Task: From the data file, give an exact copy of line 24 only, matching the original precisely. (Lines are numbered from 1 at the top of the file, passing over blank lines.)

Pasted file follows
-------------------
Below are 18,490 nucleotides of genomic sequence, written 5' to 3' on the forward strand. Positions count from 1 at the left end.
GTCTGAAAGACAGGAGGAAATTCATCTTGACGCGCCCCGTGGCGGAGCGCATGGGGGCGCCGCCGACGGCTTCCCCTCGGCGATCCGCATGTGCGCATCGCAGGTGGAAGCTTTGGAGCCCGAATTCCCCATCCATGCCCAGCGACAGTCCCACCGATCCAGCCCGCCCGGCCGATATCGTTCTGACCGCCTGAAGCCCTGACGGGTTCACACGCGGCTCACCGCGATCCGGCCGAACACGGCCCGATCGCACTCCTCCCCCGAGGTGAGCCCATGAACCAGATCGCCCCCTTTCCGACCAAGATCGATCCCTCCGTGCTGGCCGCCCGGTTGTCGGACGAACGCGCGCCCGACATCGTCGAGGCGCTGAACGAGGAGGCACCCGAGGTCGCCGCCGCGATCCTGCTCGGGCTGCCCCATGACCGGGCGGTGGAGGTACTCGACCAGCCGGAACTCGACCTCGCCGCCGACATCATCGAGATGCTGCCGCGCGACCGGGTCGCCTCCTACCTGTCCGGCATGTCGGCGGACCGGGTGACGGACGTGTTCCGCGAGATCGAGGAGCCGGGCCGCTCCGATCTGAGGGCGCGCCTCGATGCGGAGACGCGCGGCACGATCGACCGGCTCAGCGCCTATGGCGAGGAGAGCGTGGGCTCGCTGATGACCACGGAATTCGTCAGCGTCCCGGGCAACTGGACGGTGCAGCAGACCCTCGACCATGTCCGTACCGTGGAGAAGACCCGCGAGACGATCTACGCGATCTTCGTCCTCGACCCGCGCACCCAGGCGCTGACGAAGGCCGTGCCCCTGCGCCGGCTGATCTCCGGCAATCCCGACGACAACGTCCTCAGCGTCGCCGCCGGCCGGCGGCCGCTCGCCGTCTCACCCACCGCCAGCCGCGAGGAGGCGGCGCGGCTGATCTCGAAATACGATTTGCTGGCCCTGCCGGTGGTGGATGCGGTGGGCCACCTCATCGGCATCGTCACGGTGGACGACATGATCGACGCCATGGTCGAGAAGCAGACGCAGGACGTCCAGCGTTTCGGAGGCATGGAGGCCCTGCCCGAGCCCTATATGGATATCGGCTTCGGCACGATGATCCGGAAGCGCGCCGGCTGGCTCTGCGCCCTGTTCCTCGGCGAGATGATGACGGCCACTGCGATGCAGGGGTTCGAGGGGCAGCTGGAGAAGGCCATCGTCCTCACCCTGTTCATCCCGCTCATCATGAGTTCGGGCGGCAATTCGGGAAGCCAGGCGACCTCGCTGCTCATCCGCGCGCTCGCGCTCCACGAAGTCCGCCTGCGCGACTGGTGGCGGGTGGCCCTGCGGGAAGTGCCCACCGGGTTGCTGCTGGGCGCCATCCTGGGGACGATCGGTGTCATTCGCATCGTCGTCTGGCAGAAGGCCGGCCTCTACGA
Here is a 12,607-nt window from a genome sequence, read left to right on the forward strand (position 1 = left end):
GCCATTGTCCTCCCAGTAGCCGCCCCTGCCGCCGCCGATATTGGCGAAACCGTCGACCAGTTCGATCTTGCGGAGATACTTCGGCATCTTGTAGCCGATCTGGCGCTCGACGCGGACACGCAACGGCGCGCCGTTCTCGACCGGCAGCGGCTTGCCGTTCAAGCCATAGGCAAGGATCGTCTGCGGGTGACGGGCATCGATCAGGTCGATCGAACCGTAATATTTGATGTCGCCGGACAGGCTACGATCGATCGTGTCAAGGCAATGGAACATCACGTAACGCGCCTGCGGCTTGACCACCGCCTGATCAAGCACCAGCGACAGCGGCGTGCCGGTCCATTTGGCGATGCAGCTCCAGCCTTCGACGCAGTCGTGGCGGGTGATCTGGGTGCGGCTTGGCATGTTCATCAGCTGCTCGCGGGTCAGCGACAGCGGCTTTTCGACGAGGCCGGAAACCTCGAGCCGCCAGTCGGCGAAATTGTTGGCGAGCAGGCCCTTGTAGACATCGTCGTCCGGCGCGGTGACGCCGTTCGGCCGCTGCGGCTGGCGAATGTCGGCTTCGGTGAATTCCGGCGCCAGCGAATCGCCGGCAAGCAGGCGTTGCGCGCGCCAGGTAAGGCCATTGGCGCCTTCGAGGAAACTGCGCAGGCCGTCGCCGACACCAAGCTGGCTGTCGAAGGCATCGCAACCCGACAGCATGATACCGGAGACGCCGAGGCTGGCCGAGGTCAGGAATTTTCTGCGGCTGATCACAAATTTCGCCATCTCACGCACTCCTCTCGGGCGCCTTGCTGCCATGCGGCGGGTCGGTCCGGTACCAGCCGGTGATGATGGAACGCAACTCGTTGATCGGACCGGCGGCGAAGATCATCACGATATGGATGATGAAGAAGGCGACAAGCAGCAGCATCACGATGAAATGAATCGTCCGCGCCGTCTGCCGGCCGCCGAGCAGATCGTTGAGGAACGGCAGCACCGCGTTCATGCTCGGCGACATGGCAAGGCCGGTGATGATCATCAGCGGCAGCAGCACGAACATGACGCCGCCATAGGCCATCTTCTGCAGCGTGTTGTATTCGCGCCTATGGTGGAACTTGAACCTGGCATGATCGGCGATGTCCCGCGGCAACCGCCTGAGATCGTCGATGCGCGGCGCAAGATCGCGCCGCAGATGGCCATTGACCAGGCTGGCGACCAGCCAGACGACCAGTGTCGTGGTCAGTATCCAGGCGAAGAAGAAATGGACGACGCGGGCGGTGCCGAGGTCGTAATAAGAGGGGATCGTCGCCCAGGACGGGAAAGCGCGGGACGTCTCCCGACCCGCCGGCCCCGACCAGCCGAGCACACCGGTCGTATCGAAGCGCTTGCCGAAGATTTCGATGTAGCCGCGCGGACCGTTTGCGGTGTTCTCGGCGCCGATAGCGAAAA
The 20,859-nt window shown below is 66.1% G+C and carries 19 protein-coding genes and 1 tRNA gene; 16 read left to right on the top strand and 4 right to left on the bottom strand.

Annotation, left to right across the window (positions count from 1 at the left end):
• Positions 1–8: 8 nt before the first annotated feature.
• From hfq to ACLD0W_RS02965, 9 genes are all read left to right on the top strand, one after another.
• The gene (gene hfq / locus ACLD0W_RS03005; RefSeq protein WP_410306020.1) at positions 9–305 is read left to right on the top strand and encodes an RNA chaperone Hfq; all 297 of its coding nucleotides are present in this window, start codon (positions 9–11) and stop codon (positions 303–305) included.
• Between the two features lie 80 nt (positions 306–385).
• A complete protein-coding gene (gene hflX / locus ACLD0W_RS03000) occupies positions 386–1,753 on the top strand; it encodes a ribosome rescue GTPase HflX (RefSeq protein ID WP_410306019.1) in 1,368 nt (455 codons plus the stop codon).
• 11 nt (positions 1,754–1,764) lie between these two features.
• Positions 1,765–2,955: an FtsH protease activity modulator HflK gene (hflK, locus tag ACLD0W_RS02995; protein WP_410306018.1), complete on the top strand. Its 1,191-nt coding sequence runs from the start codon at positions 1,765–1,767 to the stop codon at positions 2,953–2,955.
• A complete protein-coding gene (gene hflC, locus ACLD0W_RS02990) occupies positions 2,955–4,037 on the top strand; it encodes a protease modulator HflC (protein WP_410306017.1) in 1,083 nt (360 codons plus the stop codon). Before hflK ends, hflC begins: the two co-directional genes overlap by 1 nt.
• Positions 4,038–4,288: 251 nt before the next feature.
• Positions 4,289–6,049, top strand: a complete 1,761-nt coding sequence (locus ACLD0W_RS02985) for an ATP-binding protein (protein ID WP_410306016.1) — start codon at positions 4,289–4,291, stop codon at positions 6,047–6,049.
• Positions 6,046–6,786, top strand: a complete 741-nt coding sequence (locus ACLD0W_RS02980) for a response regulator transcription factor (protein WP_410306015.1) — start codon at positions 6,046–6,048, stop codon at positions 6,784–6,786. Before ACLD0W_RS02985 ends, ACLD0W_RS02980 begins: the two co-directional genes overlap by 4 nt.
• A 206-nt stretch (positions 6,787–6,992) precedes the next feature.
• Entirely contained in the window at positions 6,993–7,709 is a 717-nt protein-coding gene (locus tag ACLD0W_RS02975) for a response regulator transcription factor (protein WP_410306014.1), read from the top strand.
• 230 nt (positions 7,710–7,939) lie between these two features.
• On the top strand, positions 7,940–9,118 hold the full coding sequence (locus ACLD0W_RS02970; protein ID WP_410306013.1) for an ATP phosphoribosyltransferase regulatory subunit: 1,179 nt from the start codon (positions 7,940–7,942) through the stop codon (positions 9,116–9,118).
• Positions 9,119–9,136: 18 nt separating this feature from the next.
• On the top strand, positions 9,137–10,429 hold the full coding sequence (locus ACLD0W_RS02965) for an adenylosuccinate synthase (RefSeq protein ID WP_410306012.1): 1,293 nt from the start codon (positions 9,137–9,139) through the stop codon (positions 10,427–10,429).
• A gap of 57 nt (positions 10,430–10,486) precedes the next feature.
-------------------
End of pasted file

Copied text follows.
• A gap of 57 nt (positions 10,430–10,486) precedes the next feature.